Is it ok to give chickens antibiotic, even though they are currently suffering from the effects of v

Discussion in 'Emergencies / Diseases / Injuries and Cures' started by Luckybaby, Jul 25, 2014.

  1. Luckybaby

    Luckybaby Chirping

    Mar 11, 2014
    Two of my 9 weeks old barred cochin chicks are really sick. They have ruffled feathers, their eyes are closed majority of the time, hunched up, lethargic, slow growth( The barred cochin male used to be 10-20% taller than the golden laced female(living in the same coop as him), and now, it is 10-15% shorter), and low appetite. Thirteen days ago, one of it's peers died probably from coccidiosis, since they are exposed to it for about 14 days in a cage with a lot of adult chicken poop, and I saw blood in it's poop, and on the feathers near her vent. They are eating medicated broiler starter feed and/or drinking amprolium and ethopabate since they are in the cage, except one day which is on their 11th day on the cage(I put vitamins and electrolyte on their water). I wanted to free range them, so that they eat less coccidiosis sporulated occyst, but if I do that, then they will certainly get eye worms which can permanently damage their eye. Also, if I knew, that too many of coccidia protozoa can overwhelm the amprolium drug, then I would have only exposed them to it for significantly less time. I only knew about that since last week, after reading the info on the new medicated broiler starter feed that my mom bought. The other medicated starter and the other product didn't provide that info. Since about 2 weeks ago, the barred cochins poop are watery and I usually saw pink or orange colored thing on their poop. Since I think that they already develop immunity to the coccidiosis specie that affected them, then they might be suffering from necrotic enteritis right now. They also have dry fowl pox since 1 week ago. The other chicks on the same cage as them, have it too, but they don't act like they are sick. Several months ago, my adult and teenage chickens have dry fowl pox, but they don't act like they are sick either.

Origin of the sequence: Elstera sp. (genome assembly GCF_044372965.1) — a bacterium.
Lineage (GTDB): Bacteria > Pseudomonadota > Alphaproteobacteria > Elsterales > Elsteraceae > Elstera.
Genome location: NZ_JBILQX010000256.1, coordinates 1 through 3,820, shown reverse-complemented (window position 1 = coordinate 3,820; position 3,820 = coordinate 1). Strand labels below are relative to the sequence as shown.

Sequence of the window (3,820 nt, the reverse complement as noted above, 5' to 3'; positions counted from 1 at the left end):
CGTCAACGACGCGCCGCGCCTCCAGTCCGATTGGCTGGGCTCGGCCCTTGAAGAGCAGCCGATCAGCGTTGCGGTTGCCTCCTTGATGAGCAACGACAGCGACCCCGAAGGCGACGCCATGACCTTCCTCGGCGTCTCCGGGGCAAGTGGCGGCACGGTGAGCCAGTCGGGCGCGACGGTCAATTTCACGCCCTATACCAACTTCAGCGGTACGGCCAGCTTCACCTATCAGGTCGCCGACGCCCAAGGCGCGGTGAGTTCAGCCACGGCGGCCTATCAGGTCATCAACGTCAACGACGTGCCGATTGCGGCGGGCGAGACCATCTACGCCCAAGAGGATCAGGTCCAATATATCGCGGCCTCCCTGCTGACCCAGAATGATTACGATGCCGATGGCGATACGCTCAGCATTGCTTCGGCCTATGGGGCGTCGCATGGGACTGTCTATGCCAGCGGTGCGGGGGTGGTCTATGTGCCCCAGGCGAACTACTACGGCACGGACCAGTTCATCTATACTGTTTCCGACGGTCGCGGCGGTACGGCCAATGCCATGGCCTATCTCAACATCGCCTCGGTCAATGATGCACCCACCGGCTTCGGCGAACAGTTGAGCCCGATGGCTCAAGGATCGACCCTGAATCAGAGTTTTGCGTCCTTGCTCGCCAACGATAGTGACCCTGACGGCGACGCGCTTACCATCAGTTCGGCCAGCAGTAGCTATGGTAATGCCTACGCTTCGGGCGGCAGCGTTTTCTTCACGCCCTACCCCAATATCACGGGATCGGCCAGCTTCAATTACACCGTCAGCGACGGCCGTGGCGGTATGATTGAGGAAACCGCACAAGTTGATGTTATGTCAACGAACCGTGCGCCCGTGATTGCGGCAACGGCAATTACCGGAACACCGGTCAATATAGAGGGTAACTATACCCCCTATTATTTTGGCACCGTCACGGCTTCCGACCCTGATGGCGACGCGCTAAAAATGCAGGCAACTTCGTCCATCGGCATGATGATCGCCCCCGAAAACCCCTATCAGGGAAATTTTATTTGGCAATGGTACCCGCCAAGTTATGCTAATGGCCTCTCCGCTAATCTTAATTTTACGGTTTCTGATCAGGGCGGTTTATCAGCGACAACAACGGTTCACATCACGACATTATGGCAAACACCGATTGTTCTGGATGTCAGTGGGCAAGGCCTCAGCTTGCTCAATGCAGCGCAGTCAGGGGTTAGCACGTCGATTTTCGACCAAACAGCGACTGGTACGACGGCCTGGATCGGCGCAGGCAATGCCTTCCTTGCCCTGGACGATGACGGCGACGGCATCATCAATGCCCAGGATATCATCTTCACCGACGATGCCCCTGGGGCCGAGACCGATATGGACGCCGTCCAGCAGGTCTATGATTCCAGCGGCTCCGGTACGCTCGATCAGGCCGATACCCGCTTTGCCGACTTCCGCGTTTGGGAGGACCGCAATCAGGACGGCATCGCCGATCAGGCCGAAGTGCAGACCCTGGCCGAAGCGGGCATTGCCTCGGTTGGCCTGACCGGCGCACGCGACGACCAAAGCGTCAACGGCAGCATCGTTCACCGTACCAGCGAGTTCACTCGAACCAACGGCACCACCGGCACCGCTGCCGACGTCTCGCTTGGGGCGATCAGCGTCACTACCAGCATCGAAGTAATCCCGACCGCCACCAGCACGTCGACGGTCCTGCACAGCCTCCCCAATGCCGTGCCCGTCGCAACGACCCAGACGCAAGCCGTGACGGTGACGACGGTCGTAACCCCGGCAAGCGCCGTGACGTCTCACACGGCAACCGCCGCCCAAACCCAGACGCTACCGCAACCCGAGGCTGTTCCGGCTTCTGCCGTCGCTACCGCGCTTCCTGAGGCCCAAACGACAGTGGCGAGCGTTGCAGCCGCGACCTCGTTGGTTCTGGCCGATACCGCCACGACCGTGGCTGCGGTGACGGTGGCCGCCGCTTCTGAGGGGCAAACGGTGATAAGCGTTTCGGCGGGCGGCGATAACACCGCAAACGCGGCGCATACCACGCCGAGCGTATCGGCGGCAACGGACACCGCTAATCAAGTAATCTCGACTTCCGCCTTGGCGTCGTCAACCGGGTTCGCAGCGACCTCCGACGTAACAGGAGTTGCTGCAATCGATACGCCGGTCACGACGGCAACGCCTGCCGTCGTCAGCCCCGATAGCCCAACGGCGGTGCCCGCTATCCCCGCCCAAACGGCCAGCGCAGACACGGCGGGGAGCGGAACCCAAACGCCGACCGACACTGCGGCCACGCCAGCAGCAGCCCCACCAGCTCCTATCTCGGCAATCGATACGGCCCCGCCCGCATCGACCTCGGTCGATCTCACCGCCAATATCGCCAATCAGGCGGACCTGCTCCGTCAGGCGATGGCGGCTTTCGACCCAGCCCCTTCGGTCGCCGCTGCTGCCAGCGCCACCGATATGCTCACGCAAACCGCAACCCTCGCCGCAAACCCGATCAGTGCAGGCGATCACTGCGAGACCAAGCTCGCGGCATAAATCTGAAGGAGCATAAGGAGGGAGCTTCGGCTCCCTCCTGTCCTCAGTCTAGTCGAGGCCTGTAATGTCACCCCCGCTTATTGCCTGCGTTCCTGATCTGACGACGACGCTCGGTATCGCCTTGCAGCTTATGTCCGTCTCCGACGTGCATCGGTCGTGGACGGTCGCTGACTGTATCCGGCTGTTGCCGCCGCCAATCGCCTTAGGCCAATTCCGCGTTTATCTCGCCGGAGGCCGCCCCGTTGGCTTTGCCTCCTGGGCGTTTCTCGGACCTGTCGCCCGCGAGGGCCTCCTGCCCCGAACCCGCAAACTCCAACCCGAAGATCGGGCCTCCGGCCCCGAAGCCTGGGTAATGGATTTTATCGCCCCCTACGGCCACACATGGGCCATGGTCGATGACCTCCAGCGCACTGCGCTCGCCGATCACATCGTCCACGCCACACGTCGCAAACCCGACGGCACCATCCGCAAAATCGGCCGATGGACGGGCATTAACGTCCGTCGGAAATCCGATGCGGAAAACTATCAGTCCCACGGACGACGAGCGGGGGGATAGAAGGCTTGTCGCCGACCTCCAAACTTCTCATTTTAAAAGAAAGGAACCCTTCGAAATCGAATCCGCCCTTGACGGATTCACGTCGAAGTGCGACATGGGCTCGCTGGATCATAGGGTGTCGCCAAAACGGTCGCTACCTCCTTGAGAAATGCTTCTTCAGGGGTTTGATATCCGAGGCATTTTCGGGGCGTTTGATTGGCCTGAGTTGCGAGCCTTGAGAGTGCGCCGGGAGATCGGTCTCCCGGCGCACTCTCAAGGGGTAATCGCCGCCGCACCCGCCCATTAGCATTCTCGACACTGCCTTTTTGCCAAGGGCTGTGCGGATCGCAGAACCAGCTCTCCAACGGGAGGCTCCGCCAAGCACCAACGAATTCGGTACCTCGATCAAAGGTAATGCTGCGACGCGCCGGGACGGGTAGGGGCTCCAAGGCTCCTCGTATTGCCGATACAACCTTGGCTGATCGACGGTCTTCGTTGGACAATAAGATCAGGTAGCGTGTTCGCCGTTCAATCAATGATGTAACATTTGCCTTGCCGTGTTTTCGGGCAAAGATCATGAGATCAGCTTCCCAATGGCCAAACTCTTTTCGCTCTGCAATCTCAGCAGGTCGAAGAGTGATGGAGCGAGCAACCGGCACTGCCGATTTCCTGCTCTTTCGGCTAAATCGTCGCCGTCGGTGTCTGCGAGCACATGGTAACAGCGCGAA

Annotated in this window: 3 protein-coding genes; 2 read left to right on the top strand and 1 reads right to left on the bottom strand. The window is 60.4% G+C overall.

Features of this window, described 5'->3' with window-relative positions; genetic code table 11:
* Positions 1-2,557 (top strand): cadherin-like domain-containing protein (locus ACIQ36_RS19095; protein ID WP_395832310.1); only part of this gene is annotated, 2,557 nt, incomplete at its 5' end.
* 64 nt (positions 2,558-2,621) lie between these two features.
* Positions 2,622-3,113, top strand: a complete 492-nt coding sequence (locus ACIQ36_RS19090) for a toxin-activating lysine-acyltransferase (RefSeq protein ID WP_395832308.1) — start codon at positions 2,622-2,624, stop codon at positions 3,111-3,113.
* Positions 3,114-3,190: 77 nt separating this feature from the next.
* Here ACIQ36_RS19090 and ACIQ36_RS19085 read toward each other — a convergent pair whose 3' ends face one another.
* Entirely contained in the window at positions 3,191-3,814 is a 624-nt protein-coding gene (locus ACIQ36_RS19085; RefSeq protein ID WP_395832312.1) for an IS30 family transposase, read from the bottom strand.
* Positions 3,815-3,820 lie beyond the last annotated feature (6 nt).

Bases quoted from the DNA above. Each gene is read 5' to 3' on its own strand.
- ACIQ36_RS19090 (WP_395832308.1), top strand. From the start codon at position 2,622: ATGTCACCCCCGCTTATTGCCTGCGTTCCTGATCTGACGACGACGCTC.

Their mouth also have bubbles, but they have no trouble breathing, and I see no discharge on the eye and nose, and no other external signs that can indicate respiratory infection.
    Last edited: Jul 25, 2014

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